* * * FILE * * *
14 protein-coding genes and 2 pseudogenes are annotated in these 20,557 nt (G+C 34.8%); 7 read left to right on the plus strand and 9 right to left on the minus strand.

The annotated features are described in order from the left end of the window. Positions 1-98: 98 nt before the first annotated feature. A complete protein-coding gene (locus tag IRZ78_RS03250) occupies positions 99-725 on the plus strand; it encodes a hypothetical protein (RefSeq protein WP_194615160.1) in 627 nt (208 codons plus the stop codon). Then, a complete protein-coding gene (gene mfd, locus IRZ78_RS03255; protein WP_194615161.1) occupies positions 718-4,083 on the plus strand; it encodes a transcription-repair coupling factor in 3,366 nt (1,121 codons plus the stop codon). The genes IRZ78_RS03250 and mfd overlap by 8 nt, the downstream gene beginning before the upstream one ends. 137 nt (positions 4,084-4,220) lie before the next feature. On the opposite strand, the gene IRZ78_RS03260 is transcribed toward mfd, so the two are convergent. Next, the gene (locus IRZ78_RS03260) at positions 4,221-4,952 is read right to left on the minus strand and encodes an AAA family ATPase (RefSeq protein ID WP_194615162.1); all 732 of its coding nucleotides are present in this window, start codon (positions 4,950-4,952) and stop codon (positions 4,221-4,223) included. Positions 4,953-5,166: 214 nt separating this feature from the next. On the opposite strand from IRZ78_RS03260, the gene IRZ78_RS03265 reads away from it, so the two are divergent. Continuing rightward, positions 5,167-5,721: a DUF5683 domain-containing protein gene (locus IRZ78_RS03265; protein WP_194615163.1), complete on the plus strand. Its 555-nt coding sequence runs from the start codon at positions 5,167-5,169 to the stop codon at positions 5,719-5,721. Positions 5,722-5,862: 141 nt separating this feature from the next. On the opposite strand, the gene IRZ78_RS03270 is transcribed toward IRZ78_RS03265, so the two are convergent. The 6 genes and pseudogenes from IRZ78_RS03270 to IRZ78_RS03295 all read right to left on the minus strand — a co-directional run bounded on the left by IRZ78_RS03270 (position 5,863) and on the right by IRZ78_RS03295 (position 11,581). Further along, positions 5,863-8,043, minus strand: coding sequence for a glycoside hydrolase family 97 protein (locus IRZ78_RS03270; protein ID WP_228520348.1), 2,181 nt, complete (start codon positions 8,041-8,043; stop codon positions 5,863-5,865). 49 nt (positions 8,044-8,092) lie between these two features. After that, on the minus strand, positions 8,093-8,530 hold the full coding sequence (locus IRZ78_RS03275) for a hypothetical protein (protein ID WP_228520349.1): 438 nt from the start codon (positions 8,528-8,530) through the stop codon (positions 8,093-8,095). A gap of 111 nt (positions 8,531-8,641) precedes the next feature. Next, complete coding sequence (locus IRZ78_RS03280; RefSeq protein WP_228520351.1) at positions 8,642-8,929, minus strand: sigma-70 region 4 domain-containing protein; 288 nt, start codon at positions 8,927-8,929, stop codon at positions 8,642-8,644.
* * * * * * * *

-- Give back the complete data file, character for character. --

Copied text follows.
14 protein-coding genes and 2 pseudogenes are annotated in these 20,557 nt (G+C 34.8%); 7 read left to right on the plus strand and 9 right to left on the minus strand.

The annotated features are described in order from the left end of the window. Positions 1-98: 98 nt before the first annotated feature. A complete protein-coding gene (locus tag IRZ78_RS03250) occupies positions 99-725 on the plus strand; it encodes a hypothetical protein (RefSeq protein WP_194615160.1) in 627 nt (208 codons plus the stop codon). Then, a complete protein-coding gene (gene mfd, locus IRZ78_RS03255; protein WP_194615161.1) occupies positions 718-4,083 on the plus strand; it encodes a transcription-repair coupling factor in 3,366 nt (1,121 codons plus the stop codon). The genes IRZ78_RS03250 and mfd overlap by 8 nt, the downstream gene beginning before the upstream one ends. 137 nt (positions 4,084-4,220) lie before the next feature. On the opposite strand, the gene IRZ78_RS03260 is transcribed toward mfd, so the two are convergent. Next, the gene (locus IRZ78_RS03260) at positions 4,221-4,952 is read right to left on the minus strand and encodes an AAA family ATPase (RefSeq protein ID WP_194615162.1); all 732 of its coding nucleotides are present in this window, start codon (positions 4,950-4,952) and stop codon (positions 4,221-4,223) included. Positions 4,953-5,166: 214 nt separating this feature from the next. On the opposite strand from IRZ78_RS03260, the gene IRZ78_RS03265 reads away from it, so the two are divergent. Continuing rightward, positions 5,167-5,721: a DUF5683 domain-containing protein gene (locus IRZ78_RS03265; protein WP_194615163.1), complete on the plus strand. Its 555-nt coding sequence runs from the start codon at positions 5,167-5,169 to the stop codon at positions 5,719-5,721. Positions 5,722-5,862: 141 nt separating this feature from the next. On the opposite strand, the gene IRZ78_RS03270 is transcribed toward IRZ78_RS03265, so the two are convergent. The 6 genes and pseudogenes from IRZ78_RS03270 to IRZ78_RS03295 all read right to left on the minus strand — a co-directional run bounded on the left by IRZ78_RS03270 (position 5,863) and on the right by IRZ78_RS03295 (position 11,581). Further along, positions 5,863-8,043, minus strand: coding sequence for a glycoside hydrolase family 97 protein (locus IRZ78_RS03270; protein ID WP_228520348.1), 2,181 nt, complete (start codon positions 8,041-8,043; stop codon positions 5,863-5,865). 49 nt (positions 8,044-8,092) lie between these two features. After that, on the minus strand, positions 8,093-8,530 hold the full coding sequence (locus IRZ78_RS03275) for a hypothetical protein (protein ID WP_228520349.1): 438 nt from the start codon (positions 8,528-8,530) through the stop codon (positions 8,093-8,095). A gap of 111 nt (positions 8,531-8,641) precedes the next feature. Next, complete coding sequence (locus IRZ78_RS03280; RefSeq protein WP_228520351.1) at positions 8,642-8,929, minus strand: sigma-70 region 4 domain-containing protein; 288 nt, start codon at positions 8,927-8,929, stop codon at positions 8,642-8,644.